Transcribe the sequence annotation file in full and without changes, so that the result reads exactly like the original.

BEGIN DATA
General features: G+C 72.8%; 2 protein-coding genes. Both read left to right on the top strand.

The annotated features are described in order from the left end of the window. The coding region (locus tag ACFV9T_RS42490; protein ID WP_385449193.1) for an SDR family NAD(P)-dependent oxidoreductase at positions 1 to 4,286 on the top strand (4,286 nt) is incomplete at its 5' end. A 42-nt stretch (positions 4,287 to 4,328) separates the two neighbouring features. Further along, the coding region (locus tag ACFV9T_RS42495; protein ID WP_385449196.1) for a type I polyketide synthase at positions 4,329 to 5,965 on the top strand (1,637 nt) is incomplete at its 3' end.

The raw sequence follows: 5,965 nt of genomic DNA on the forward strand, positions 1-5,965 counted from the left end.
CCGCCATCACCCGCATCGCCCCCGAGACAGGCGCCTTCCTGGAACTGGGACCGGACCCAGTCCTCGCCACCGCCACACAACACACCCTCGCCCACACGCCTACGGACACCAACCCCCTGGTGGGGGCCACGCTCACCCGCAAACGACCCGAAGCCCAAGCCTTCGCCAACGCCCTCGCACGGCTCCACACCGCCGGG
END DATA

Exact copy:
General features: G+C 72.8%; 2 protein-coding genes. Both read left to right on the top strand.

The annotated features are described in order from the left end of the window. The coding region (locus tag ACFV9T_RS42490; protein ID WP_385449193.1) for an SDR family NAD(P)-dependent oxidoreductase at positions 1 to 4,286 on the top strand (4,286 nt) is incomplete at its 5' end. A 42-nt stretch (positions 4,287 to 4,328) separates the two neighbouring features. Further along, the coding region (locus tag ACFV9T_RS42495; protein ID WP_385449196.1) for a type I polyketide synthase at positions 4,329 to 5,965 on the top strand (1,637 nt) is incomplete at its 3' end.

The raw sequence follows: 5,965 nt of genomic DNA on the forward strand, positions 1-5,965 counted from the left end.
CCGCCATCACCCGCATCGCCCCCGAGACAGGCGCCTTCCTGGAACTGGGACCGGACCCAGTCCTCGCCACCGCCACACAACACACCCTCGCCCACACGCCTACGGACACCAACCCCCTGGTGGGGGCCACGCTCACCCGCAAACGACCCGAAGCCCAAGCCTTCGCCAACGCCCTCGCACGGCTCCACACCGCCGGG